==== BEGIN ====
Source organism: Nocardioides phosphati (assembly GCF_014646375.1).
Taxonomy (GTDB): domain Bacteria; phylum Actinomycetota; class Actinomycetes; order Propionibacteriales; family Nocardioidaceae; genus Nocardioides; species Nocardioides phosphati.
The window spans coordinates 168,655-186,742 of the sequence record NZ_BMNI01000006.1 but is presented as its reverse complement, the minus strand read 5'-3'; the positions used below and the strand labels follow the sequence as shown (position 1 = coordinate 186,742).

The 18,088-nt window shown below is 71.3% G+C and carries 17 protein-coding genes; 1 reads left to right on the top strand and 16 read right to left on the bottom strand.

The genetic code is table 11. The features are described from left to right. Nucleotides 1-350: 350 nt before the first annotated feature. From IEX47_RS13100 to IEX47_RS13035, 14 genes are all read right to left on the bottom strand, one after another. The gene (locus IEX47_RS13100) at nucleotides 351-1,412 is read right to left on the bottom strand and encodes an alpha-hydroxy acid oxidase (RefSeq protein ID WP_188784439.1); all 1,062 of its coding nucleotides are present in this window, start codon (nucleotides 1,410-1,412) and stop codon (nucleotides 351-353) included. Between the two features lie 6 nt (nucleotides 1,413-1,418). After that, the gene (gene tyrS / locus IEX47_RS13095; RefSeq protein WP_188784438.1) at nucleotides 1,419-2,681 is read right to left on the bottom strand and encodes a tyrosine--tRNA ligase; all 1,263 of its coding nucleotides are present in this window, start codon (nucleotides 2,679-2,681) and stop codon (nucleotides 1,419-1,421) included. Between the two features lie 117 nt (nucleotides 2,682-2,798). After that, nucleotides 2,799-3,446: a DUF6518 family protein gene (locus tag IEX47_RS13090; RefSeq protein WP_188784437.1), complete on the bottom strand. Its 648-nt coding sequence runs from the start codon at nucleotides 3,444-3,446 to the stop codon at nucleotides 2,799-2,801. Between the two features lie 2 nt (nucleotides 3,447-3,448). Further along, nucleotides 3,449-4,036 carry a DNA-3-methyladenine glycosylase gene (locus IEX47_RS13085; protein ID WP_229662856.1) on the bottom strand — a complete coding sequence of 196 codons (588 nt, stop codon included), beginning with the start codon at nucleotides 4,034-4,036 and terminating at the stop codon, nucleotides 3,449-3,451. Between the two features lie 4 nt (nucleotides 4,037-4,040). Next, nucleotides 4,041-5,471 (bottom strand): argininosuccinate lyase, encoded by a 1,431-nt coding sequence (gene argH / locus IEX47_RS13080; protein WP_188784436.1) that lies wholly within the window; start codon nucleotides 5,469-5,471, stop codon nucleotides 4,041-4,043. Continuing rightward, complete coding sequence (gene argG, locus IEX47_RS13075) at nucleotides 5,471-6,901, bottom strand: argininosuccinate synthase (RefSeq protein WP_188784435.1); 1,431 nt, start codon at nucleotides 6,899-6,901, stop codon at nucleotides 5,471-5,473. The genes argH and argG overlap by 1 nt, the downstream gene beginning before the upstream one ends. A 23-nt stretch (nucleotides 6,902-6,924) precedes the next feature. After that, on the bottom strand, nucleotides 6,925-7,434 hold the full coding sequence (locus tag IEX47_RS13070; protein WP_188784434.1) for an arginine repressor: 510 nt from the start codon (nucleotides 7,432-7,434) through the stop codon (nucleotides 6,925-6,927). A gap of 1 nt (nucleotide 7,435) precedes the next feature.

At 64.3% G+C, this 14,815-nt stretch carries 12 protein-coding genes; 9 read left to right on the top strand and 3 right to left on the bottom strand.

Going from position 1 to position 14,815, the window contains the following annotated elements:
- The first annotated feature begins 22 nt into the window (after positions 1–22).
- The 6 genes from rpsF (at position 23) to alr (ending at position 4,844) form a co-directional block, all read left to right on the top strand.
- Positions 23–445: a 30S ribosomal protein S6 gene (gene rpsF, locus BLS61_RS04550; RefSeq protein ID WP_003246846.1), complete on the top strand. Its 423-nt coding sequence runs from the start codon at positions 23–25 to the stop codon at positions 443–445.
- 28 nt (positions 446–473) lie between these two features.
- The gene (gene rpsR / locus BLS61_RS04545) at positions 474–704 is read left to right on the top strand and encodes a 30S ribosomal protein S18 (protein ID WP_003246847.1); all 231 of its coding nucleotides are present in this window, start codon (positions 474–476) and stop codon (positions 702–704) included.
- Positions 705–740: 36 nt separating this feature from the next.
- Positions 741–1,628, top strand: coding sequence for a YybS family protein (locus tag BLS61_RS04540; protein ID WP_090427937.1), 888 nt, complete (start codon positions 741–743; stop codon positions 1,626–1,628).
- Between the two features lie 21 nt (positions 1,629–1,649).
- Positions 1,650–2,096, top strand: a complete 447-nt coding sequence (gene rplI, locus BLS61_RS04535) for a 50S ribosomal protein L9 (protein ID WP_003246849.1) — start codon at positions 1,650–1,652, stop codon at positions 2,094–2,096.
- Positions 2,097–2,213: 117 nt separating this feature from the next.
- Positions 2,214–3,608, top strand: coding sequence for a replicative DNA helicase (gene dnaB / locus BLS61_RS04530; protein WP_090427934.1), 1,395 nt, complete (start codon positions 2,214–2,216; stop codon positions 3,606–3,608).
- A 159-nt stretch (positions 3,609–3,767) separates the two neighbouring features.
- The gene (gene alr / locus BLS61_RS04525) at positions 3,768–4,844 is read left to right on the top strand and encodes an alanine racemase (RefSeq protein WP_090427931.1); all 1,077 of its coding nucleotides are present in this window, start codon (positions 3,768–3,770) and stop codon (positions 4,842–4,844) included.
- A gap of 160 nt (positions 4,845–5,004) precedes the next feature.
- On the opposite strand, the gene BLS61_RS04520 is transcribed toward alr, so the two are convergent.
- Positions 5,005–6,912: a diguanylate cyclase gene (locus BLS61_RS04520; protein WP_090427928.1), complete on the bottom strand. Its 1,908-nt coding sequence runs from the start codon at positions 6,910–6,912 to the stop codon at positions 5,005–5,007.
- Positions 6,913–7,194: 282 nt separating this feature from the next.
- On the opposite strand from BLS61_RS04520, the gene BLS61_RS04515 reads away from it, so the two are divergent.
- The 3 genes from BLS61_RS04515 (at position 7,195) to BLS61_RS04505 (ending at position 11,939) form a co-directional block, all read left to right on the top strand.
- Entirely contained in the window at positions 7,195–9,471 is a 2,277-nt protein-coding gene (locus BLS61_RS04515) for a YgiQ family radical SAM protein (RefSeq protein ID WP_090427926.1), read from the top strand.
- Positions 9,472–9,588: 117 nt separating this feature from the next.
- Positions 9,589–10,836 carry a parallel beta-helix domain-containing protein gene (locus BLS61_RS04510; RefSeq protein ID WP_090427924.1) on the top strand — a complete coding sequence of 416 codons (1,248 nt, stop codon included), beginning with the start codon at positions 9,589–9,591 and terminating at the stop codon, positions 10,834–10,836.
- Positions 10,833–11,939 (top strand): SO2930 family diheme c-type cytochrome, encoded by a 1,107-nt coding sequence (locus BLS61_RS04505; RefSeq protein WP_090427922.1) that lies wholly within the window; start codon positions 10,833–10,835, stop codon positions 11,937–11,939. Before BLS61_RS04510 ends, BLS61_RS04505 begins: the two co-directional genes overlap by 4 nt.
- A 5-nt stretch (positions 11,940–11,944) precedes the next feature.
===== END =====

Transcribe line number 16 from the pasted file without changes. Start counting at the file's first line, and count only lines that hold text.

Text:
- Positions 1,650–2,096, top strand: a complete 447-nt coding sequence (gene rplI, locus BLS61_RS04535) for a 50S ribosomal protein L9 (protein ID WP_003246849.1) — start codon at positions 1,650–1,652, stop codon at positions 2,094–2,096.